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Internal bullpen options need to step up for the Yankees

There is still time and money to bring another veteran reliever, but the unit won’t be elite unless a couple of pitchers already on the roster take the next step.

Division Series - New York Yankees v Tampa Bay Rays - Game Two Photo by Christian Petersen/Getty Images

Late in January, he New York Yankees addressed their bullpen with the addition of sidearmer Darren O’Day, who has a career 2.51 ERA and had a 1.10 mark in 2020 with Atlanta. However, having lost Tommy Kahnle, Adam Ottavino, and Jonathan Holder during the offseason, the unit still needs one or two more reliable arms.

We have said numerous times that relying on Aroldis Chapman, Chad Green, and Zack Britton isn’t ideal (now, we can add O’Day to that mix). It’s not because they aren’t good; they are. In fact, they’ll probably be great. However, given the modern focus on relief pitching, a bullpen with only three or four trustworthy arms just won’t cut it in today’s game.

Now, the Yankees have several talented arms to round out their ‘pen. They’re just not reliable for a variety of reasons. Will any of them be capable of fully breaking out and gaining manager Aaron Boone’s trust?

The Yankees need to develop at least a couple of contributing pieces to the big league bullpen in 2021. After the aforementioned departures, some relievers will need to step up, and the team needs to provide them with the proper tools.

At least one or two of the internal options — such as Luis Cessa, Jonathan Loáisiga, Brooks Kriske, Adam Warren, and Ben Heller — will need to step up for the unit to be considered an elite one. Assuming they don’t start, Michael King and Nick Nelson could be weapons from the bullpen, and Tyler Lyons and Kyle Barraclough are low-risk fliers who have been successful in the past and represent a couple of lottery tickets. That’s especially true of Barraclough, who was once a steady presence in the Marlins’ relief corps.

Now would be an ideal time for one of the young pitching arms to make moves. Loáisiga (3.52 ERA, 4.41 FIP in 2020) could thrive if given a clear role from the beginning. He has multiple secondary pitches, and from the bullpen, his fastball velocity could theoretically rise. He just needs consistency and, of course, to avoid injuries, but he carries considerable potential as a reliever. Maybe the Yankees can help Loáisiga make his four-seamer play up in the zone by adding some rise effect through a mechanical change (in this case, the release angle of the hand on the baseball), as Max Greenfield of Pitcher List suggests.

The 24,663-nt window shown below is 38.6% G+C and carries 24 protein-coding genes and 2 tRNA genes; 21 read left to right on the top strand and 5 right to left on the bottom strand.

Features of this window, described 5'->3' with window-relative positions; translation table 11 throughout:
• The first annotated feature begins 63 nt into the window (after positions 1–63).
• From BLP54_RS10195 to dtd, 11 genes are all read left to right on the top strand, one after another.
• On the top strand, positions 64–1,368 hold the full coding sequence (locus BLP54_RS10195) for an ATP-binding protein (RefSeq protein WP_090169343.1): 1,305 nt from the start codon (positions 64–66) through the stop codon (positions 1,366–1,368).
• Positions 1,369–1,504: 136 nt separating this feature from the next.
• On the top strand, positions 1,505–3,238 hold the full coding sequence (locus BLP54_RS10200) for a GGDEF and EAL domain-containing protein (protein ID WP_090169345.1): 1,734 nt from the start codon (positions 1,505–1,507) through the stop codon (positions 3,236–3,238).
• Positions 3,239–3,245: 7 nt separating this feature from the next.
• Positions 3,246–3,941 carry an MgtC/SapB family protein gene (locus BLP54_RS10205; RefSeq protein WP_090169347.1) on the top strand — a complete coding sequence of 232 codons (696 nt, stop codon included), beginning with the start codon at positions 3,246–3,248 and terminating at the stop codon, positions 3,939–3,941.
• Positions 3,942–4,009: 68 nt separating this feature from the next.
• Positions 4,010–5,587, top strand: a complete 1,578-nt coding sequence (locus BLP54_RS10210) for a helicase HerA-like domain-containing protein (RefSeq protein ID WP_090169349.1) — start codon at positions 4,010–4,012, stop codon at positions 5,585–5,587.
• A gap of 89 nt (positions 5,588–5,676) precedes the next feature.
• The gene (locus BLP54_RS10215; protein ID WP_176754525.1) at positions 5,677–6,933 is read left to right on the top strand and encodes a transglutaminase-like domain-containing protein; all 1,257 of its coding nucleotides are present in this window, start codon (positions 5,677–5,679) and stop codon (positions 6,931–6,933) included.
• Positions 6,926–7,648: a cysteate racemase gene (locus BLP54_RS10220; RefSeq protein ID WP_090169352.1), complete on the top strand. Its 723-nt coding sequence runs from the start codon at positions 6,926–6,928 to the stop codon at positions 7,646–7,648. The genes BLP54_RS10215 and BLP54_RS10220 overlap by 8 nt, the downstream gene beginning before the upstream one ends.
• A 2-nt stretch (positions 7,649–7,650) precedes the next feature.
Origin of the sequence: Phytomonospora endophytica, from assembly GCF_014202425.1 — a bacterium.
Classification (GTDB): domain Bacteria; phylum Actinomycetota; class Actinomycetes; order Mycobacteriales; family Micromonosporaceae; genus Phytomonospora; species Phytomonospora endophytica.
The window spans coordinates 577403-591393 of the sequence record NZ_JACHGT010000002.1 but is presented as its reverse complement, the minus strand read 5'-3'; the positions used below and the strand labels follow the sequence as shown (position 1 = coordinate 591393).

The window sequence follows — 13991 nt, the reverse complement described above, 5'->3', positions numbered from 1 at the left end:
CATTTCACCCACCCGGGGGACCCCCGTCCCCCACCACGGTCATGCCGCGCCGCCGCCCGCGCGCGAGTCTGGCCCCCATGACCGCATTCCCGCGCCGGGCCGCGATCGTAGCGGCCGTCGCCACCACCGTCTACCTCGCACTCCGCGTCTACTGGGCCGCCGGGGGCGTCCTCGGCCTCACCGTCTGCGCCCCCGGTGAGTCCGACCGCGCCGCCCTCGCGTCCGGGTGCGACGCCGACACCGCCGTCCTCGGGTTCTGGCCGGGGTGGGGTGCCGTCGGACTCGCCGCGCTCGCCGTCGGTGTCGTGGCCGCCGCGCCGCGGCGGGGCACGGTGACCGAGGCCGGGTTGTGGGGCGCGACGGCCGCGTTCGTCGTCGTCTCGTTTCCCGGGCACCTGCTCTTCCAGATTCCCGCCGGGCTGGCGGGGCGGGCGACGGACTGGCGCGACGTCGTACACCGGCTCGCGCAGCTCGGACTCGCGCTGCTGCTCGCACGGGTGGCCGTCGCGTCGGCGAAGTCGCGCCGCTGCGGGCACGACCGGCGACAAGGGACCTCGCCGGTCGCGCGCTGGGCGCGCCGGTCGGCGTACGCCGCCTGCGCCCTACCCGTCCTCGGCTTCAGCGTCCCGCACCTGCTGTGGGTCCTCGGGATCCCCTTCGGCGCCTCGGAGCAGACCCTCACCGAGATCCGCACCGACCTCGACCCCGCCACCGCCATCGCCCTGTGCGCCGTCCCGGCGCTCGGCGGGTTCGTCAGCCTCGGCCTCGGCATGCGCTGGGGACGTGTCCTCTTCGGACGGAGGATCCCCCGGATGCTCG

For years, the Yankees toyed with Cessa in different roles. Perhaps it’s no coincidence that he raised his game once the Yankees stopped occasionally starting him. From 2019-20, he notched a 3.94 ERA, 113 ERA+, and 8.1 K/9 in 102.2 innings — all in relief. Another full year of regular relief pitching might do the trick to make Cessa improve yet again. His fastball isn’t particularly good despite having good velo, but his slider is great (.257 xwOBA and a 35.1 whiff rate in 2020) and both his sinker and changeup are usable.

I like Kriske’s fastball-splitter combination and think he could be a dark-horse candidate to contribute in 2021. (Here is a much larger look at him.) King could also really thrive in a reliever role, as Peter Brody suggests, but he has been working on his secondaries, specifically refining the axis of his changeup, and has turned his slider into a curveball, so the Yankees may choose to keep developing him as a starter.

Warren and Barraclough have an outside chance of finding themselves in the circle of trust at some point. Oddly, both Warren and Barraclough have a 3.53 career ERA, so if they are healthy and in-form, they have the potential to help.

Yes, there is still time, names available, and a little money to bring another veteran reliever. That being said, it seems likely that this is the group that Aaron Boone will have to choose from over the next month and a half. The Yankees have several options outside of the top-four who can make their presence felt in a bullpen that badly needs more trustworthy players. Will any of them actually achieve that?